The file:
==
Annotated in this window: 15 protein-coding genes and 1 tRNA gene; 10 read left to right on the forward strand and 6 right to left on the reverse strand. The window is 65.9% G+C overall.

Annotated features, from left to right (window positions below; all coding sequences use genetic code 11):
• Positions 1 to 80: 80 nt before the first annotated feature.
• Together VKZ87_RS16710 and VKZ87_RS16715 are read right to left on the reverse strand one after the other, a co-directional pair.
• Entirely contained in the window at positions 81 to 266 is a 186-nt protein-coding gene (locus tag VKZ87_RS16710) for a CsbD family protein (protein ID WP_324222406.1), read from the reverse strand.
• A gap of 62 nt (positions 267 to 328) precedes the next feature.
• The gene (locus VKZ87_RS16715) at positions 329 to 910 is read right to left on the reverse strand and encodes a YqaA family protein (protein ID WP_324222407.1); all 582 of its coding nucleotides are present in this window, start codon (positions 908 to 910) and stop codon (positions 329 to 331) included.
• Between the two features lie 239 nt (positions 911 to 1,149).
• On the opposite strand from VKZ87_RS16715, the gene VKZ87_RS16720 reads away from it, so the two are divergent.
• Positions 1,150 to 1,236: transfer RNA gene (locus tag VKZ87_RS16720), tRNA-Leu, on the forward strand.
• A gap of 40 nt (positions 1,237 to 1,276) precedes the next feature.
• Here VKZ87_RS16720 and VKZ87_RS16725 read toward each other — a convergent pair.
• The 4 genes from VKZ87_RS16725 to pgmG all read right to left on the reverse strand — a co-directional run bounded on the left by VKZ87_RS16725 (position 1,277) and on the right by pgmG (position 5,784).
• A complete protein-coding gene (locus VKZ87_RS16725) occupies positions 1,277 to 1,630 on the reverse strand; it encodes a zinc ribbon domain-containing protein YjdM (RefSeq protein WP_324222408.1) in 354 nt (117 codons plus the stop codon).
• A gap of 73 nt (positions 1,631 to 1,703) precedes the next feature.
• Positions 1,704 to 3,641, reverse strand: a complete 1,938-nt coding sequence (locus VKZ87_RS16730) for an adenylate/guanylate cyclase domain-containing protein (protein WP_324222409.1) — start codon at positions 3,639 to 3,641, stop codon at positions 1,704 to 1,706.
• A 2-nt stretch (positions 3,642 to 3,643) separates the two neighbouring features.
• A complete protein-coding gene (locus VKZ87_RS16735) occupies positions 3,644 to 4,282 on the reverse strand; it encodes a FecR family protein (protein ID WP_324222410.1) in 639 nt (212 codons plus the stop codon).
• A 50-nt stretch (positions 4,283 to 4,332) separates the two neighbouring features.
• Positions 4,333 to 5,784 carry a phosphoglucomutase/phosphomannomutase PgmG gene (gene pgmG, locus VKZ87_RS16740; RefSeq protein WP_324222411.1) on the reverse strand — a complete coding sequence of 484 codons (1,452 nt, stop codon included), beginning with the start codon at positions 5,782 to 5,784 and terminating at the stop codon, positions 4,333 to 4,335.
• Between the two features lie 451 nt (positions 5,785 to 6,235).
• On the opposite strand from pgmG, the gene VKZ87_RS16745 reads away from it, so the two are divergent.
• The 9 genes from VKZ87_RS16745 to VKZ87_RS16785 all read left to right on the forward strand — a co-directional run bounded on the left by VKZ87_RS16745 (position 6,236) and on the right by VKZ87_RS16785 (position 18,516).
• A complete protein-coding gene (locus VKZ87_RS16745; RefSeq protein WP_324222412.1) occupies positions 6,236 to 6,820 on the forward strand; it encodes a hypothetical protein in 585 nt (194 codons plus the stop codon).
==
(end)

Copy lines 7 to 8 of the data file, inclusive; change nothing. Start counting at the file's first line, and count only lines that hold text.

• The gene (locus VKZ87_RS16715) at positions 329 to 910 is read right to left on the reverse strand and encodes a YqaA family protein (protein ID WP_324222407.1); all 582 of its coding nucleotides are present in this window, start codon (positions 908 to 910) and stop codon (positions 329 to 331) included.
• Between the two features lie 239 nt (positions 911 to 1,149).